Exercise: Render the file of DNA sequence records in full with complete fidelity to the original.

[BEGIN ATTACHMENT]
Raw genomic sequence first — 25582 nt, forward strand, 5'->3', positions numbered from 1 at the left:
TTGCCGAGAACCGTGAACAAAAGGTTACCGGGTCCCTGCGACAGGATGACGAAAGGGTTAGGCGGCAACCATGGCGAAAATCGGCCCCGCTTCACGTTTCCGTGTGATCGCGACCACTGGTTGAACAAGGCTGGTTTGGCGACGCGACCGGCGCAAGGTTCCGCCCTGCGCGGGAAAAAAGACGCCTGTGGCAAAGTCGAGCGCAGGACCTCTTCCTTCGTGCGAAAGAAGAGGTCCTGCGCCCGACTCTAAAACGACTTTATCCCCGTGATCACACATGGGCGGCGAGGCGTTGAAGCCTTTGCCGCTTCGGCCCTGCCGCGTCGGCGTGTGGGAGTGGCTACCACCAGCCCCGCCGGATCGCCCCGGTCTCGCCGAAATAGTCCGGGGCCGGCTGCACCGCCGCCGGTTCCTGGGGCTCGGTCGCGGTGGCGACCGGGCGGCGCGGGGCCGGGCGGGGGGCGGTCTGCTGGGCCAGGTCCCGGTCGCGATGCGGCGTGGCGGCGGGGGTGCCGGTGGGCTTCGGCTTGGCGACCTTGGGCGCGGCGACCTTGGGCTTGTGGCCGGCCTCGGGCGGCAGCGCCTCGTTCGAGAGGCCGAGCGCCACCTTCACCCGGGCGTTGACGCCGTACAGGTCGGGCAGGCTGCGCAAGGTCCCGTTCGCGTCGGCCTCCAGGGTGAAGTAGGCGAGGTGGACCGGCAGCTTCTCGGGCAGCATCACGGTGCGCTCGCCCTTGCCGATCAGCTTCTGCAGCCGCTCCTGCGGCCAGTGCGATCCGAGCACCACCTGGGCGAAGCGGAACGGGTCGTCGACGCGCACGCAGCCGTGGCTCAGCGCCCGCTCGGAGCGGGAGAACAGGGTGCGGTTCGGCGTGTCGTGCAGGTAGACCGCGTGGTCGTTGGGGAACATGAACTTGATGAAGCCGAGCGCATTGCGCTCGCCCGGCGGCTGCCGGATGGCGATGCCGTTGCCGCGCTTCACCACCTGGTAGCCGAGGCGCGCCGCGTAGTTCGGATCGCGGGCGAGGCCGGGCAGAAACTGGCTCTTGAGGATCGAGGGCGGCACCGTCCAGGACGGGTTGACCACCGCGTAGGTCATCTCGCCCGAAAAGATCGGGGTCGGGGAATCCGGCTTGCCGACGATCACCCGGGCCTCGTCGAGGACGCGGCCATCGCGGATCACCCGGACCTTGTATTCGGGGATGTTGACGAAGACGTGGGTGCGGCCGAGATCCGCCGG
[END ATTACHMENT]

Raw genomic sequence first — 25582 nt, forward strand, 5'->3', positions numbered from 1 at the left:
TTGCCGAGAACCGTGAACAAAAGGTTACCGGGTCCCTGCGACAGGATGACGAAAGGGTTAGGCGGCAACCATGGCGAAAATCGGCCCCGCTTCACGTTTCCGTGTGATCGCGACCACTGGTTGAACAAGGCTGGTTTGGCGACGCGACCGGCGCAAGGTTCCGCCCTGCGCGGGAAAAAAGACGCCTGTGGCAAAGTCGAGCGCAGGACCTCTTCCTTCGTGCGAAAGAAGAGGTCCTGCGCCCGACTCTAAAACGACTTTATCCCCGTGATCACACATGGGCGGCGAGGCGTTGAAGCCTTTGCCGCTTCGGCCCTGCCGCGTCGGCGTGTGGGAGTGGCTACCACCAGCCCCGCCGGATCGCCCCGGTCTCGCCGAAATAGTCCGGGGCCGGCTGCACCGCCGCCGGTTCCTGGGGCTCGGTCGCGGTGGCGACCGGGCGGCGCGGGGCCGGGCGGGGGGCGGTCTGCTGGGCCAGGTCCCGGTCGCGATGCGGCGTGGCGGCGGGGGTGCCGGTGGGCTTCGGCTTGGCGACCTTGGGCGCGGCGACCTTGGGCTTGTGGCCGGCCTCGGGCGGCAGCGCCTCGTTCGAGAGGCCGAGCGCCACCTTCACCCGGGCGTTGACGCCGTACAGGTCGGGCAGGCTGCGCAAGGTCCCGTTCGCGTCGGCCTCCAGGGTGAAGTAGGCGAGGTGGACCGGCAGCTTCTCGGGCAGCATCACGGTGCGCTCGCCCTTGCCGATCAGCTTCTGCAGCCGCTCCTGCGGCCAGTGCGATCCGAGCACCACCTGGGCGAAGCGGAACGGGTCGTCGACGCGCACGCAGCCGTGGCTCAGCGCCCGCTCGGAGCGGGAGAACAGGGTGCGGTTCGGCGTGTCGTGCAGGTAGACCGCGTGGTCGTTGGGGAACATGAACTTGATGAAGCCGAGCGCATTGCGCTCGCCCGGCGGCTGCCGGATGGCGATGCCGTTGCCGCGCTTCACCACCTGGTAGCCGAGGCGCGCCGCGTAGTTCGGATCGCGGGCGAGGCCGGGCAGAAACTGGCTCTTGAGGATCGAGGGCGGCACCGTCCAGGACGGGTTGACCACCGCGTAGGTCATCTCGCCCGAAAAGATCGGGGTCGGGGAATCCGGCTTGCCGACGATCACCCGGGCCTCGTCGAGGACGCGGCCATCGCGGATCACCCGGACCTTGTATTCGGGGATGTTGACGAAGACGTGGGTGCGGCCGAGATCCGCCGG